Madison's 1814 proclamation mentioned “voluntarily offering” thanks, confession of sins and transgressions, and “strengthening” vows of repentance.
By contrast, Obama's 2011 proclamation mentioned not his own religious sentiments but instead quotes the proclamations of Washington and Lincoln on the subject.
It referred to the Pilgrims in passing but also gratitude to “all American Indians and Alaska Natives” — as if the proclamation were written by a Census Bureau functionary rather than a presidential speechwriter.
Presidential proclamations have the force of law but often aren't enforceable. A scholar for the American Presidency Project notes that President Gerald Ford used a proclamation to pardon Richard Nixon. While executive orders are aimed at those inside government, proclamations are generally targeted at the rest of us.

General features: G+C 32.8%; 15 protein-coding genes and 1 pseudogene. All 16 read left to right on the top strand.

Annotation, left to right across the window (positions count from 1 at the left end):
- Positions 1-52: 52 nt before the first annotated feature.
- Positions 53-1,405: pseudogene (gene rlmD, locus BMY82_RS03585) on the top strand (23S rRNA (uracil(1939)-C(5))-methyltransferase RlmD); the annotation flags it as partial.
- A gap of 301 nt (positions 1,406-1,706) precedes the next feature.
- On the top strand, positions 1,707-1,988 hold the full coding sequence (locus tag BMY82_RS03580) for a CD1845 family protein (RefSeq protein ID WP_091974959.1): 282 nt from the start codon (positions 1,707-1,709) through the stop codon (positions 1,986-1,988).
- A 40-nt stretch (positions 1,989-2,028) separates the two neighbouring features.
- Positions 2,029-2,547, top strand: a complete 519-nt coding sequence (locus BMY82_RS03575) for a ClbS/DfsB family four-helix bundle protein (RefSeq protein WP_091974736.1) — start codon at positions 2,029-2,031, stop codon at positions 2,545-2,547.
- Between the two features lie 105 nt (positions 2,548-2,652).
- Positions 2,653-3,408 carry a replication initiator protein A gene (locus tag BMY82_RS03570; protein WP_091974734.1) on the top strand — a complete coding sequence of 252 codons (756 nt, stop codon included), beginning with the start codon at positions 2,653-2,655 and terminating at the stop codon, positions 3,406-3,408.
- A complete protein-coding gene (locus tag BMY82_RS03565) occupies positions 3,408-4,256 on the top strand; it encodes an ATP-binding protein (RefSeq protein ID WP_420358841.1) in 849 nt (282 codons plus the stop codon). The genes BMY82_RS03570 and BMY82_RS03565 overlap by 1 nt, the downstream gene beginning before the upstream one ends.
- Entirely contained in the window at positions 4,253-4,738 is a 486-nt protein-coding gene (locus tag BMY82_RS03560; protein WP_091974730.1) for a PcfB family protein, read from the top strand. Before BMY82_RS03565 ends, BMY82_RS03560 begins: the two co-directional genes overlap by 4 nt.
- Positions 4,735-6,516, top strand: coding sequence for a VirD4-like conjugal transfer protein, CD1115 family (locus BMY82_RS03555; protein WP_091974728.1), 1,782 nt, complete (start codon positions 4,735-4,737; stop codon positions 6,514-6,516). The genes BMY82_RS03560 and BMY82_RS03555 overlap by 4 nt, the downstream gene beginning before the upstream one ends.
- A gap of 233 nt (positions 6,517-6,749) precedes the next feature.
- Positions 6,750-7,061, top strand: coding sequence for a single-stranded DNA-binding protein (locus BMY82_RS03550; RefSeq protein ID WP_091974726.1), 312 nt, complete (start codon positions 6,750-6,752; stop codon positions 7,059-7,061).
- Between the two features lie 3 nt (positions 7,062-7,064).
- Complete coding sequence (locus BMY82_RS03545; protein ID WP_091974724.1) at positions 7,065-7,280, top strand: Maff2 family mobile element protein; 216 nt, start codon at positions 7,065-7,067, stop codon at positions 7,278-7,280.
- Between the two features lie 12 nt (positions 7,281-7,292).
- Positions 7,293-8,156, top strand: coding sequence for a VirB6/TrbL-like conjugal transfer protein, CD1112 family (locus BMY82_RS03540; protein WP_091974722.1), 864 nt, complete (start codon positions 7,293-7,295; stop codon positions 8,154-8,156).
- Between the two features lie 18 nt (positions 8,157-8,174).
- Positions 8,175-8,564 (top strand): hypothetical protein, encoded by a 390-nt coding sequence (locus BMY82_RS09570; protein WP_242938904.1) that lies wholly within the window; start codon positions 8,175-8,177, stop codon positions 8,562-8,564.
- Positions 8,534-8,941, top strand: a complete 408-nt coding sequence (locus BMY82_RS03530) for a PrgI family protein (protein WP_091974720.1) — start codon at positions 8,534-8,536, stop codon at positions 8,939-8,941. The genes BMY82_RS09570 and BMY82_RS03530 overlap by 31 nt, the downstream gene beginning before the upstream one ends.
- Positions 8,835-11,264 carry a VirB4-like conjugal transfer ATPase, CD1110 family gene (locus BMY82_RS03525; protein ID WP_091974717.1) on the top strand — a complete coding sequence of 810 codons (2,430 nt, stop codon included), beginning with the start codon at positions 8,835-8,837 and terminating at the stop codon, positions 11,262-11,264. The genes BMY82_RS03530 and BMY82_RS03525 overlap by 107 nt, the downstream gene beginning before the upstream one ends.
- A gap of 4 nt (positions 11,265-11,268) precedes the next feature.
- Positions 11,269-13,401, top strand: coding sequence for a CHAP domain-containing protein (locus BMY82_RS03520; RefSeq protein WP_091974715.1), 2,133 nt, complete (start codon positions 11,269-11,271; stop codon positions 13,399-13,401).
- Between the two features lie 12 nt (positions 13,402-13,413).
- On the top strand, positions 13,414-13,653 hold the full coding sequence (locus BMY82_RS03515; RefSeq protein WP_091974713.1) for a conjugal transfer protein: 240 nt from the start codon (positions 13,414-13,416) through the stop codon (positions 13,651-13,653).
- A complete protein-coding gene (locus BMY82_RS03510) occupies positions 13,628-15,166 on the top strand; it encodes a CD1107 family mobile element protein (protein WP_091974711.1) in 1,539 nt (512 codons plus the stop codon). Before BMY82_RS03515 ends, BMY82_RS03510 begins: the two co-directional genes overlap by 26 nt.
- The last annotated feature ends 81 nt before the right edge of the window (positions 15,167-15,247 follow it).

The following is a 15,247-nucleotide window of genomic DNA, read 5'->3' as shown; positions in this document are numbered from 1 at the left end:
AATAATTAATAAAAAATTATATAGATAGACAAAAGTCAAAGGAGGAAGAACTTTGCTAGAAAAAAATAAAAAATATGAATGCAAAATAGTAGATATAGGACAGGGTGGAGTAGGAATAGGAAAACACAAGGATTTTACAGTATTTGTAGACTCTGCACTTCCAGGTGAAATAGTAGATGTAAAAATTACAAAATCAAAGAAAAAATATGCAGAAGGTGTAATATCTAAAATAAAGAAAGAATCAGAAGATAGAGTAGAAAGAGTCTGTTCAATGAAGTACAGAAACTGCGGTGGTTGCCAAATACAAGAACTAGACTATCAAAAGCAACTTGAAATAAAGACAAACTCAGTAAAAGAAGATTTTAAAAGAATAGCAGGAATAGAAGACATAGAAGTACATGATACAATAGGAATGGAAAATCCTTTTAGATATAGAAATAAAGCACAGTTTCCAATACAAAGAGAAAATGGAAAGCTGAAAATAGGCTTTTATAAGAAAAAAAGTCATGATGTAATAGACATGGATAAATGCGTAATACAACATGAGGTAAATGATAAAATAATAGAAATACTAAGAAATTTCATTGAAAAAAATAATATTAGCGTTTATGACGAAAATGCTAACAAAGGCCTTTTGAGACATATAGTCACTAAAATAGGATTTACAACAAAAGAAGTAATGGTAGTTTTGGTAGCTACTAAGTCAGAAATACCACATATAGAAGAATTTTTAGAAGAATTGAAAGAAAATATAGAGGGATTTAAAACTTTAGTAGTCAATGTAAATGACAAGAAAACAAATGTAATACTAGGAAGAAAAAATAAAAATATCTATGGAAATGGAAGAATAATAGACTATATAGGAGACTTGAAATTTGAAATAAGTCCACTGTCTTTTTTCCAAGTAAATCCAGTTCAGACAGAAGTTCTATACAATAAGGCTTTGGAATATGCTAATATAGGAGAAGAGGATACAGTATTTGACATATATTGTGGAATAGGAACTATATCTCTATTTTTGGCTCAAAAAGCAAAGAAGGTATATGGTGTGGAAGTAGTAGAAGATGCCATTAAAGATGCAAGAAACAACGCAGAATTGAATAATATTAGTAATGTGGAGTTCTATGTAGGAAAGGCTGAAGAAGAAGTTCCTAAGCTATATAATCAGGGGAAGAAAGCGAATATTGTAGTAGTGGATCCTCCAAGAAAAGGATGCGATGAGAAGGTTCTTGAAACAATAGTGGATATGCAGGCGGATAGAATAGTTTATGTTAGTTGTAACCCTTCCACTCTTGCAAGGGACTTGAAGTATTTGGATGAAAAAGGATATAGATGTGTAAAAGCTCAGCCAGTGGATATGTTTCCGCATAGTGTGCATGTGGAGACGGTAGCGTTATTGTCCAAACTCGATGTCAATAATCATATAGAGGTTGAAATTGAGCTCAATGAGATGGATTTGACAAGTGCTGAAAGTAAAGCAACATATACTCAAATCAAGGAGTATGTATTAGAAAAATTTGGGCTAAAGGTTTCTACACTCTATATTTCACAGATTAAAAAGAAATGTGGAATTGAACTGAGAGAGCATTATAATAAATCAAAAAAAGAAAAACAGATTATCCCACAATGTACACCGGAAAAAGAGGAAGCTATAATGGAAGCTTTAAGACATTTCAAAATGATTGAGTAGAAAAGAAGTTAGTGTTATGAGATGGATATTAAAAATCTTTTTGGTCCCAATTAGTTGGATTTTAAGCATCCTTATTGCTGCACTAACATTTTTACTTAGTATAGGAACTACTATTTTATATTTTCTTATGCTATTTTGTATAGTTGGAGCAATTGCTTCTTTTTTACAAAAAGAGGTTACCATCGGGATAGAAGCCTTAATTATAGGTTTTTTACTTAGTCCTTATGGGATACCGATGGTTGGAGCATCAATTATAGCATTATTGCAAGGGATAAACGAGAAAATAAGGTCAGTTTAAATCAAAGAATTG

Before one Thanksgiving, Washington targeted God, beseeching Him to “pardon our national and other transgressions” and bring favor on all rulers and nations — “especially such as have shewn kindness to us.”
We beseech our readers to enjoy the day, to savor its food and its football. But don't forget the wishbone of offering thanks for our many blessings and our prayers for the nation's leaders.
This is adapted from an editorial written last year by Opinion Editor J.E. McReynolds.